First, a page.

Alexandria, VA – At this Thanksgiving-time of year, I am remembering with gratitude the people who have taught me and encouraged me along the way.
In New York City, in those pre-Advanced Placement days, some students completed the 7th, 8th, and 9th grades in two years. Selma Glachman was my homeroom, English, and Social Studies teacher for those two years. I think she treasured her students. I certainly treasured her. She created some of our English lesson texts using a mimeograph machine. (Do you remember mimeograph machines?) I can still envision her sitting on the edge of her desk reading aloud to us T.S. Eliot’s “Love Song of J. Alfred Prufrock.” I still remember my favorite lines from that poem:
There will be time, there will be time
To prepare a face to meet the faces that you meet
Selma Glachman edited the school newspaper and I wrote a column for it. Writing this column makes me feel close to her again.
In my more recent life, I am grateful to Jim Coldsmith. Currently, the Converging Paths/Witnessing Worship exhibition of my1985 photographs of worship in Alexandria is in the James Coldsmith Gallery of The Alexandria History Museum at The Lyceum.
Jim died of leukemia in March 1990. According to his obituary in The Washington Post, “Coldsmith was editor and publisher of the Alexandria Port Packet in the late 1970s and early 1980s …and as chairman of the Alexandria Bicentennial Commission, he was credited with making possible state funding of acquisition of the Alexandria Lyceum as a bicentennial center….”
That the exhibit is in the gallery honoring Jim is particularly meaningful for me. When I was very new at photography, a fellow student at Northern Virginia Community College mentioned that the Packet might be short a photographer. I went to see Jim, carrying my Photography 102 portfolio of plants at the D.C. Botanical Gardens.
Jim examined them carefully through his Coke-bottle thick glasses and asked, “Can you photograph anything that moves more quickly than a plant growing?” He reached into his desk drawer, handed me two rolls of Tri-X film, and said, “Let’s see what you can do. If I can publish anything, I will.”
The next week I photographed the Alexandria City birthday celebration at Market Square and handed in a stack of photographs, some of which I thought were particularly creative. He chose to publish one (not particularly creative, I thought) on the front page, a crowd scene. He later told me people like to see themselves in the paper and that sells papers.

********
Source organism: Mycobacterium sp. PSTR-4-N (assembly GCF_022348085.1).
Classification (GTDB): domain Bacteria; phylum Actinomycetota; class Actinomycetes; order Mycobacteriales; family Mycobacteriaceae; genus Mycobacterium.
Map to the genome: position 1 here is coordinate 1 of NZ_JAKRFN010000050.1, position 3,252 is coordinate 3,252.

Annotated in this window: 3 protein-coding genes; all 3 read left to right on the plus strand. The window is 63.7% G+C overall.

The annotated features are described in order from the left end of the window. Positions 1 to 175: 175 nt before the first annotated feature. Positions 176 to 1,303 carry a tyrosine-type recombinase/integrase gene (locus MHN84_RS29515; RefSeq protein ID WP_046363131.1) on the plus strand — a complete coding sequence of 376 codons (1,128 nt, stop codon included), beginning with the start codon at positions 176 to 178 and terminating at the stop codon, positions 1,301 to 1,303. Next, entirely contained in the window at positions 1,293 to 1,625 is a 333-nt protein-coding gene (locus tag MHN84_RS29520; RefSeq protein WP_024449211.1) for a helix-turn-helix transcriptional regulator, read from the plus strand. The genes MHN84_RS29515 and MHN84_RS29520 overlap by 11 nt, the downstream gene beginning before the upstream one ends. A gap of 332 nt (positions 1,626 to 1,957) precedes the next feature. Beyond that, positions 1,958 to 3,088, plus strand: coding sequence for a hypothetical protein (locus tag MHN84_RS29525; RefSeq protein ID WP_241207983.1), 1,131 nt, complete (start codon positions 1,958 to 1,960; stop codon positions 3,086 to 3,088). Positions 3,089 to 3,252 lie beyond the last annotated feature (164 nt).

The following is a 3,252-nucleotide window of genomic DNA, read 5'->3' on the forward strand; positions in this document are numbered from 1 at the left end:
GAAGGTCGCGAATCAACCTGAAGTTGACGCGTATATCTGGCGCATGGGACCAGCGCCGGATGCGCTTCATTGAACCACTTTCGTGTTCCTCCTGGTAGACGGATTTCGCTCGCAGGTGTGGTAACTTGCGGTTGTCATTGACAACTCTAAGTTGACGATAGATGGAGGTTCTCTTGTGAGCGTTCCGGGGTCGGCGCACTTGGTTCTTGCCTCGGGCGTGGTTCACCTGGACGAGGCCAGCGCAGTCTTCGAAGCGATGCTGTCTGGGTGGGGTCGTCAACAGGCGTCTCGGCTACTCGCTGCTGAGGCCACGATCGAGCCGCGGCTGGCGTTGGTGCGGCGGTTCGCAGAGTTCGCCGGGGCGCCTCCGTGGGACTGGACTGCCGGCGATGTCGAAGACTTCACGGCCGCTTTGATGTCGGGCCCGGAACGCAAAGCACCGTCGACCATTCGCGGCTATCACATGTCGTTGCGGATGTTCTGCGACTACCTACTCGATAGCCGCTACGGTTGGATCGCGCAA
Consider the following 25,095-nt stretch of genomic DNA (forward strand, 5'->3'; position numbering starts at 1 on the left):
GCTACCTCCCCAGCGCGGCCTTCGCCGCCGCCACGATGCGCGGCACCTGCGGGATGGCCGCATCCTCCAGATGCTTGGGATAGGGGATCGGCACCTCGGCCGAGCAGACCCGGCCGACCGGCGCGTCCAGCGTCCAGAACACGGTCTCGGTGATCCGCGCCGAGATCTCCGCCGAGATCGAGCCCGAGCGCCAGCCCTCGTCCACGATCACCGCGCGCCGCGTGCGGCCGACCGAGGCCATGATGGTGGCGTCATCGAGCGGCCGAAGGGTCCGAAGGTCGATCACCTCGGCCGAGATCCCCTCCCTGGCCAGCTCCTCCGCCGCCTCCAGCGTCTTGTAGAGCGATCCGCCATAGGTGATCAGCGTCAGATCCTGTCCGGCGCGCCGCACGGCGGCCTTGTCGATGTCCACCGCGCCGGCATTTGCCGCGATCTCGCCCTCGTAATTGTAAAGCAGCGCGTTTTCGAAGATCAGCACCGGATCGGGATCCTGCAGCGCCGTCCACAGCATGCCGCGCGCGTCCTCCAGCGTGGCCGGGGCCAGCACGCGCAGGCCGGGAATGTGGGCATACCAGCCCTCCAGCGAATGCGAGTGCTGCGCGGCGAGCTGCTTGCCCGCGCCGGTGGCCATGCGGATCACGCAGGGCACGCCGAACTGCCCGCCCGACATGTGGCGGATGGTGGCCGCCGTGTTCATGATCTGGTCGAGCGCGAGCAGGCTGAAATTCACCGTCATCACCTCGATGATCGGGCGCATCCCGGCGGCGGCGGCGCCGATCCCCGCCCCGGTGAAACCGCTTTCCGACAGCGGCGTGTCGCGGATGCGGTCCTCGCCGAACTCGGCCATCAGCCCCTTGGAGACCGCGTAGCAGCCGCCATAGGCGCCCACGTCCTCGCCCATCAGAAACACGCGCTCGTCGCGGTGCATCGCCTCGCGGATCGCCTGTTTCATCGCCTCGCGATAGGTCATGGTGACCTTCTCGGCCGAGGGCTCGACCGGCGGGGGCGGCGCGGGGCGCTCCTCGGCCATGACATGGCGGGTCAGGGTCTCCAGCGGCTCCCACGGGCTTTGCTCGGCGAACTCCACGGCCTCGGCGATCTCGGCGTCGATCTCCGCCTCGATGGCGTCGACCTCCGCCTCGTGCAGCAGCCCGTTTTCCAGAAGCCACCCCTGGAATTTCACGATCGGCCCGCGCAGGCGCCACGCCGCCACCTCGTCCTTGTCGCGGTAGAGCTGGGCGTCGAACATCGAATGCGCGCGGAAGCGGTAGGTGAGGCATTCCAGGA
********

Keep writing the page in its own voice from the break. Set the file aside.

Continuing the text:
Over the next weeks and months, I photographed children at the Ramsay Nature Center (now the Buddy Ford Nature Center). The children, when they were spellbound (bound is the operative word) by what they were watching were moving slowly enough for me to photograph. Jim published a shot almost every week. Eventually he published a full page, sometimes a double truck, of my photographs regularly. What a gift to an emerging photographer.
I am grateful to Ann Zelle. Ann, with whom I am still in touch, now lives in North Carolina. She was head of the Photography Program in American University’s School of Communication for many years and also taught photography at Northern Virginia Community College, Alexandria campus, where I was fortunate to be one of her students for Photography 101 and 102. She gave me my first one-person show—of the plant portraits I brought to Jim Coldsmith.
I am grateful to retired archeologist Gene Sterud, my first and only mosaic teacher. One of the things I treasure about Gene was that he didn’t try to mold me (or any of his students) to his goal of recreating ancient mosaics. He encouraged me to keep on doing what I was doing. Gene moved to Oregon and sadly, I have lost touch with him.
I am profoundly grateful for my children, Julie, David, Steven, and Lynn. David died of cancer in 2008. He was in large part the reason behind the Converging Paths/Witnessing Worship project. When the children were little, I was a single mom and we were fairly poor. They were the stars I navigated by. I focused on keeping them together and keeping them fed. Now, they are my support system, from daily check-in calls, to computer and smart phone support, to website and graphic design. They encourage me and celebrate my accomplishments. I can’t imagine doing what I do without them. Thank you, guys.
Mosaic artist/Photographer Nina Tisara is founder of Living Legends of Alexandria